The first bitcoin (to be more precise, the first 50 BTC in the genesis block) was issued in long-ago 2009 by a mysterious developer under the pseudonym of Satoshi Nakamoto. It was already known at the time that their ultimate quantity would be limited to 21 million coins. It is still unclear where the number ‘21’ came from.
It may refer to some date or to the entire 21st century, or, perhaps, to the first digits of the year 2140, the proposed date for the mining of the final bitcoin. It is also possible that it was connected to the technical particularities of the coins themselves and the impossibility of issuing them in large number.
Less likely, but still worth considering, is the explanation that Bitcoin was created deliberately and pursued a defined objective. And in that case, an analytical forecast about the future supporting the coin’s stable exchange rate could become a limiting factor, creating artificial demand with limited quantity and not allowing the coin to slide down to zero.
In any case, still, until this day, no one knows where Bitcoin came from and why. Was it thought up by intelligence agencies to pursue a specific goal? Or was it some student’s harmless development that got out of his control? This is now a question for the ages.
More than 80% have already been mined
A major event for the coin took place in the beginning of 2018 — on 13th January, the number of mined bitcoins reached 16.8 million, which then amounted to 80% of their overall number. Now 17.87 million BTC are circulating in the Bitcoin network (as of 13 August 2019), and this is already 85%.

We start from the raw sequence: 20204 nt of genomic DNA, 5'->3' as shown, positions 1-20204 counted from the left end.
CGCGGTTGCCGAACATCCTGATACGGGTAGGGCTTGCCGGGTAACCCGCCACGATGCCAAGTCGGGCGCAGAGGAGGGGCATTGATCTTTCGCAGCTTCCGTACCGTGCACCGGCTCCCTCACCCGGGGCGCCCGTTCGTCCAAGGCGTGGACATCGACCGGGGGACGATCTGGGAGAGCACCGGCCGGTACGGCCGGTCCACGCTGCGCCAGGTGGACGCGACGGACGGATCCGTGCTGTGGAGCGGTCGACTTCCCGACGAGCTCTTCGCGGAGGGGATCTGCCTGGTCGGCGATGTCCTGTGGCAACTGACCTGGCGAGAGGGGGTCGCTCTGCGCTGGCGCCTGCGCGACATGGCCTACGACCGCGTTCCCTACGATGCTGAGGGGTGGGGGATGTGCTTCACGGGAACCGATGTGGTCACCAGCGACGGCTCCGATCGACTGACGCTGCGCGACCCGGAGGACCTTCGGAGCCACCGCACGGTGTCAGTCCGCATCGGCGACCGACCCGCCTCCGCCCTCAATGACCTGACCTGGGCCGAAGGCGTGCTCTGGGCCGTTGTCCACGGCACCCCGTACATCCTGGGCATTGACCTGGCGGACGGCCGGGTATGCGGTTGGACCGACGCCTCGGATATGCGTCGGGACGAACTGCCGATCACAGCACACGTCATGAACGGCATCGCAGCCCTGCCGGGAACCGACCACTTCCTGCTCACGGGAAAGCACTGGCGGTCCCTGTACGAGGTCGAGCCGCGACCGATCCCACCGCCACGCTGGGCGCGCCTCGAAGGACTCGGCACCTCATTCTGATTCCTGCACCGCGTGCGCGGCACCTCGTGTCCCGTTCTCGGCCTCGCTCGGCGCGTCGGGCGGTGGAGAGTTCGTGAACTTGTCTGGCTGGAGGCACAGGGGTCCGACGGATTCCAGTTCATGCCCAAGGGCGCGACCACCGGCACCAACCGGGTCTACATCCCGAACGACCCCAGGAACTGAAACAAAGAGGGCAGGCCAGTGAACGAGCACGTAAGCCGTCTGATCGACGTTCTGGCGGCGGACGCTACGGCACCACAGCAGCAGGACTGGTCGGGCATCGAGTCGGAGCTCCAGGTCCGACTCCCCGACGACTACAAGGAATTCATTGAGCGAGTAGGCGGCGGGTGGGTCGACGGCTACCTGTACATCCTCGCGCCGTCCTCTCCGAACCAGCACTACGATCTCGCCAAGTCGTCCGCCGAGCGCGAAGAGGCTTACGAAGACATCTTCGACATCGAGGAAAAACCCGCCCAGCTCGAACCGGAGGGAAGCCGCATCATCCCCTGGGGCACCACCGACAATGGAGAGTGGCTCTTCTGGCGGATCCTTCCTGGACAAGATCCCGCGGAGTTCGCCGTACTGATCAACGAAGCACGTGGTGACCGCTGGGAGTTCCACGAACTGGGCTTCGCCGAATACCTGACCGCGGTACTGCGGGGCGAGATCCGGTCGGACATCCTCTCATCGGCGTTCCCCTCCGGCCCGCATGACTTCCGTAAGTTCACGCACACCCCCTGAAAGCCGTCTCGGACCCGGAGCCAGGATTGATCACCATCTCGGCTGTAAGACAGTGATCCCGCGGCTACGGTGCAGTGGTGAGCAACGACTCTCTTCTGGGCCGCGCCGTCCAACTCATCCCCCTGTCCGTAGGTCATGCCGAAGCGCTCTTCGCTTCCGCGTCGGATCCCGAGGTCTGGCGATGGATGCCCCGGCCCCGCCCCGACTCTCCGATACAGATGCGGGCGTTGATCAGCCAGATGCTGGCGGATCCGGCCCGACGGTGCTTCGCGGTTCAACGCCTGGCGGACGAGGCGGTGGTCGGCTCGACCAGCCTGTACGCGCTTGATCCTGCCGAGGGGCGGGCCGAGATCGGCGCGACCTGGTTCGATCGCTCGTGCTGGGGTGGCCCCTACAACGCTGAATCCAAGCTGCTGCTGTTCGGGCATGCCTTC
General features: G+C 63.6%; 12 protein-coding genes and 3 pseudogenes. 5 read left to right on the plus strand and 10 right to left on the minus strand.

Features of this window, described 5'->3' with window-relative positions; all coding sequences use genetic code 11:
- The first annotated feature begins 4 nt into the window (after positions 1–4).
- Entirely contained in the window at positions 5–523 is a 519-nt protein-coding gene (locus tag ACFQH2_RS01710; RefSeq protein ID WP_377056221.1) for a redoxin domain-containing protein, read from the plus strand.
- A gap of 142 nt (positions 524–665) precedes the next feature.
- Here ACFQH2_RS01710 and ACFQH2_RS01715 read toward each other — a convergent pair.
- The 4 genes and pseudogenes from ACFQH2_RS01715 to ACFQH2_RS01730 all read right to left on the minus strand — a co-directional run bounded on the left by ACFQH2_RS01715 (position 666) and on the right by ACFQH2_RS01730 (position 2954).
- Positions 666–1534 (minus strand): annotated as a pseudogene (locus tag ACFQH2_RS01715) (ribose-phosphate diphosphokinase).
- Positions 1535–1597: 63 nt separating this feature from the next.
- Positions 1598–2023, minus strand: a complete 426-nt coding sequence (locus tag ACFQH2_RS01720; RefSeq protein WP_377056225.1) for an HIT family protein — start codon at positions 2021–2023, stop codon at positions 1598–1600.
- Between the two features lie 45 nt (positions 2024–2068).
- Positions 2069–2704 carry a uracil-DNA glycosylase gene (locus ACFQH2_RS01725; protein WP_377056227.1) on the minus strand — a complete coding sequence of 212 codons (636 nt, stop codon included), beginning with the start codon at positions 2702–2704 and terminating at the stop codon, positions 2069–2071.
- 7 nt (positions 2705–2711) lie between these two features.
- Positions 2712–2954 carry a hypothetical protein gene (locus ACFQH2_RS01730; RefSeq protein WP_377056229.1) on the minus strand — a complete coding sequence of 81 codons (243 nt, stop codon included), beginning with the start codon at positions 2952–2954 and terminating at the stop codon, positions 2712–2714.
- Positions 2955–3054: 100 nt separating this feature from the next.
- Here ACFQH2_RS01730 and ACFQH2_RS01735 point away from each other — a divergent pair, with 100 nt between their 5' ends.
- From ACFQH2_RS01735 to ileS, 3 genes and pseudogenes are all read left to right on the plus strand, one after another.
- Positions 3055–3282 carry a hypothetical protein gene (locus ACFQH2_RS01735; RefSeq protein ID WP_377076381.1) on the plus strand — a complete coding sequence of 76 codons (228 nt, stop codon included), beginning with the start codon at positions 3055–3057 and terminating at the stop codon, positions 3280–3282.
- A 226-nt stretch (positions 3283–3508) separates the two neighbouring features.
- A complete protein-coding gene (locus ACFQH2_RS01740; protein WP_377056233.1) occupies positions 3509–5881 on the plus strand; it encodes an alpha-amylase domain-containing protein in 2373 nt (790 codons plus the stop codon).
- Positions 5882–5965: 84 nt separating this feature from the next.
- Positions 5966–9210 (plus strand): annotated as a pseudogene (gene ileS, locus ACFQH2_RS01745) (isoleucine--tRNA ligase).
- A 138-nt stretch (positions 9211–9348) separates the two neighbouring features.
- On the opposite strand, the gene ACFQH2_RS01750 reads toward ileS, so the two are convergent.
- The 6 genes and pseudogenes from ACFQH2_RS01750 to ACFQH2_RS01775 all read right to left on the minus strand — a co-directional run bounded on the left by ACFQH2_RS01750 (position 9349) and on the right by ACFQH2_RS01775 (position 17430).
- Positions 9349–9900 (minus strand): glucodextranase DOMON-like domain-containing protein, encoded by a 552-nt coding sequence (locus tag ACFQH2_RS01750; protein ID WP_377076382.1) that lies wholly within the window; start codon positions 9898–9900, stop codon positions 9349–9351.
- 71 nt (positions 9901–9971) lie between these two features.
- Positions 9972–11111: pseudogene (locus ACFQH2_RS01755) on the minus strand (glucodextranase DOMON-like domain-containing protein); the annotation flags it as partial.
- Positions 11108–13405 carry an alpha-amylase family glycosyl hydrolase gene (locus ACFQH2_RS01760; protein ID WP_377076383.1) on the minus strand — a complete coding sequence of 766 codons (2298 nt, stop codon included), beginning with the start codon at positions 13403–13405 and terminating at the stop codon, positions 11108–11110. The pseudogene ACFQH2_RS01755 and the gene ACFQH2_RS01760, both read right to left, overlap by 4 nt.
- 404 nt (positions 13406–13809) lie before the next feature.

In the last two or three years, more funds have been invested in bitcoin mining than in the entire history of its existence. This suggests that an even larger number of participants may appear in the near future and that the mining of new coins may accelerate.
Decrease in reward
It is also necessary to keep in mind the decrease in the reward for the creation of new blocks, which happens, in a strange cycle, almost every four years. In the beginning, the system rewarded miners with 50 BTC for each new block, but, after two halvings, the reward was lowered to 12.5 BTC. In 2020, the incentive will become only 6.25 coins.
210,000 blocks have been put in the protocol, after which that very decrease takes place. In practice, it comes out to almost four years. On the other hand, bitcoins are mined exclusively on an industrial scale, and there is a large probability that halving will take place much faster.
How will it end?
Bitcoin mining is a very complicated process that requires enormous power inputs, but, sooner or later, the coins will come to an end. When central banks issue new money, its value begins to decrease. The same question is raised before miners: is it worth intervening in the code (if possible), and to what consequences can it lead? Will the bitcoin rate fall in the context of this issuance or, by that moment, the price will be so high that miners will be satisfied with their earnings on the commissions for transactions alone?
Today, it is difficult to answer these questions. But one thing is definitely clear: in 2032, the reward will be only 0.78125 BTC for each new block. If, by that time, the Bitcoin price is not sufficiently high, the entire system could collapse. In such a situation, we would have to hope for a fresh surge of institutional investors and traders who would buy bitcoins for their own purposes.